El Salvador: 3 kids separated in US were abused at shelters

SAN SALVADOR, El Salvador (AP) — Three minors from El Salvador separated from their parents after crossing the U.S. border were sexually abused in shelters in Arizona, Salvadoran officials said Thursday.

Liduvina Magarin, deputy foreign relations minister for Salvadorans overseas, said authorities had received reports of the abuse of the children ages 12 to 17 by workers at unnamed shelters.

"They are sexual violations, sexual abuses, that is what this is about," Magarin told journalists.

She added that the Salvadoran government is making lawyers available to the families, and it will be up to them to decide how to proceed.

The revelations come as the Trump administration has been facing heavy criticism over its slow pace in reuniting separated families. Most have been reunited, but hundreds remain apart.

RELATED: Melania Trump arrives in Tucson, Arizona to visit Border Patrol center

13 PHOTOS
Melania Trump arrives in Tucson, Arizona to visit Border Patrol center
See Gallery
Melania Trump arrives in Tucson, Arizona to visit Border Patrol center
First lady Melania Trump boards her plane for travel to Tucson, AZ, from Joint Base Andrews in Maryland, U.S., June 28, 2018. REUTERS/Leah Millis
First lady Melania Trump boards her plane for travel to Tucson, AZ, from Joint Base Andrews in Maryland, U.S., June 28, 2018. REUTERS/Leah Millis
First lady Melania Trump is greeted on her way to her plane for travel to Tucson, AZ, from Joint Base Andrews in Maryland, U.S., June 28, 2018. REUTERS/Leah Millis
First lady Melania Trump boards her plane for travel to Tucson, AZ, from Joint Base Andrews in Maryland, U.S., June 28, 2018. REUTERS/Leah Millis
U.S. first lady Melania Trump arrives from Washington at Tuscon's Davis Monthan Air Force Base to tour immigration detention facilities in Tucson, Arizona, U.S. June 28, 2018. REUTERS/Leah Millis
US First Lady Melania Trump steps off a plane upon arrival at Davis Monthan Air Force Base in Tucson, Arizona on June 28, 2018, and will be visiting migrant facilities in the area. (Photo by MANDEL NGAN / AFP) (Photo credit should read MANDEL NGAN/AFP/Getty Images)
US First Lady Melania Trump steps off a plane upon arrival at Davis Monthan Air Force Base in Tucson, Arizona on June 28, 2018, and will be visiting migrant facilities in the area. (Photo by MANDEL NGAN / AFP) (Photo credit should read MANDEL NGAN/AFP/Getty Images)
US First Lady Melania Trump steps off a plane upon arrival at Davis Monthan Air Force Base in Tucson, Arizona on June 28, 2018, and will be visiting migrant facilities in the area. (Photo by MANDEL NGAN / AFP) (Photo credit should read MANDEL NGAN/AFP/Getty Images)
US First Lady Melania Trump steps off a plane upon arrival at Davis Monthan Air Force Base in Tucson, Arizona on June 28, 2018, and will be visiting migrant facilities in the area. (Photo by MANDEL NGAN / AFP) (Photo credit should read MANDEL NGAN/AFP/Getty Images)
U.S. first lady Melania Trump arrives to tour immigration facilities in Tucson, Arizona, U.S., June 28, 2018. REUTERS/Leah Millis
US First Lady Melania Trump arrives for a visit to a US Customs and Border Protection Facility in Tucson, Arizona on June 28, 2018. (Photo by MANDEL NGAN / AFP) (Photo credit should read MANDEL NGAN/AFP/Getty Images)
US First Lady Melania Trump takes part in a round-table discussion during a visit to a US Customs and Border Protection Facility in Tucson, Arizona on June 28, 2018. (Photo by MANDEL NGAN / AFP) (Photo credit should read MANDEL NGAN/AFP/Getty Images)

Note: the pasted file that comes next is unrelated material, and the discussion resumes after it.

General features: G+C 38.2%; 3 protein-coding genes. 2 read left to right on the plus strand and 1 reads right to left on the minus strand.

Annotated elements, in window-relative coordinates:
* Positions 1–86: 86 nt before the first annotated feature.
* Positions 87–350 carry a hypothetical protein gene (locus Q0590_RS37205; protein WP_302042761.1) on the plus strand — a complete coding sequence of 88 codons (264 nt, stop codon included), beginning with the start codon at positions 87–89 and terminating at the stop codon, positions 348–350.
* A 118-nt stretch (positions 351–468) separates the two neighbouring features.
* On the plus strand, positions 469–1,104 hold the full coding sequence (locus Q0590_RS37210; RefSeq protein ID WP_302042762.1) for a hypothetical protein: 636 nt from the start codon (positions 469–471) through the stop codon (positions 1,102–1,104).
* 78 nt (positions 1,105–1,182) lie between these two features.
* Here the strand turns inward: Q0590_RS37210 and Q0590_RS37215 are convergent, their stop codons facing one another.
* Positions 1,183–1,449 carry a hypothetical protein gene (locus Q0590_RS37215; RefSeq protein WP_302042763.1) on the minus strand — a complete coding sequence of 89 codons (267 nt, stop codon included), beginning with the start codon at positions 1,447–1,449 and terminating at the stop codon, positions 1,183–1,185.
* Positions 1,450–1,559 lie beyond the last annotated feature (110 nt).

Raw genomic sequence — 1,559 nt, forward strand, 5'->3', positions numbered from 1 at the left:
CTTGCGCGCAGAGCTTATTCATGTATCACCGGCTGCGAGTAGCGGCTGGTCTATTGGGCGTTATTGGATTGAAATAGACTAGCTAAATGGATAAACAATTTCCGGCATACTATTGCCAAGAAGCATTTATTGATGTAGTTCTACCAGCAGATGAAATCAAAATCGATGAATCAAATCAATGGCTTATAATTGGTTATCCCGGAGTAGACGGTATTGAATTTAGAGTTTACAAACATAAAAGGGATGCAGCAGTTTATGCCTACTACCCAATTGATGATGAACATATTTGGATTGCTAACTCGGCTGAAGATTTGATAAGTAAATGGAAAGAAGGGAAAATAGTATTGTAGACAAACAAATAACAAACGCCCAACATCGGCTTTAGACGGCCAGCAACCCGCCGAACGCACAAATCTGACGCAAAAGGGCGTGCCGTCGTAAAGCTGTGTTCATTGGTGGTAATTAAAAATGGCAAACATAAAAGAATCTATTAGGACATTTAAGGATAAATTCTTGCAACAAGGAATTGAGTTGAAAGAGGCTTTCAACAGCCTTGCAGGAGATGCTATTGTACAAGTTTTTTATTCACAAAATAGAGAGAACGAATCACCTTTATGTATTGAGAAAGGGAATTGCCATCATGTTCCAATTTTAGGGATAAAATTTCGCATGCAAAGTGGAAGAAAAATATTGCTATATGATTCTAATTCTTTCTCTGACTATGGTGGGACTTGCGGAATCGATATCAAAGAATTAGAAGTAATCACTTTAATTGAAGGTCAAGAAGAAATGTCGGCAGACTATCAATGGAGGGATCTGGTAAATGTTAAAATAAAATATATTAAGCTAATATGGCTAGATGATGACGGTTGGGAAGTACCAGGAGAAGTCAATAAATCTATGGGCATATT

U.S. first lady Melania Trump listens to federal immigration and law enforcement officials during a roundtable discussion as she visits a U.S. Customs and Border Patrol facility in Tucson, Arizona, U.S. June 28, 2018. REUTERS/Leah Millis
HIDE CAPTION
SHOW CAPTION
of
SEE ALL
BACK TO SLIDE

Magarin said her government is pressuring the United States to begin reunification of the children with their families. "May they leave the shelters as soon as possible, because it is there that they are the most vulnerable."

Magarin said the three minors were in good health but "the psychological and emotional impact is forever, and we are attending to that situation."

Once back with their families, they will be offered psychological assistance.

Magarin urged U.S. authorities to respect due process and said "they have acted in accordance with the law."

In late July, the news website ProPublica reported that police had received at least 125 reports since 2014 of sex offenses at shelters that mostly house migrant children.

Last month police in Arizona said a former youth care worker at a nonprofit that houses immigrant children separated from their parents was arrested on suspicion of molesting a 14-year-old girl at a Phoenix facility. At the time the organization declined to say whether the girl had been separated from family, but the employee was fired.

According to data provided by the United States, she said, 191 Salvadoran children were separated from their parents at the border in recent months, and 18 remain in shelters awaiting reunification.

According to Magarin, Salvadoran government data show a 48 percent drop in migration from the country to the United States so far this year compared with 2017.

An estimated 2.5 million Salvadorans live in the United States.

Read Full Story

Sign up for Breaking News by AOL to get the latest breaking news alerts and updates delivered straight to your inbox.

Subscribe to our other newsletters

Emails may offer personalized content or ads. Learn more. You may unsubscribe any time.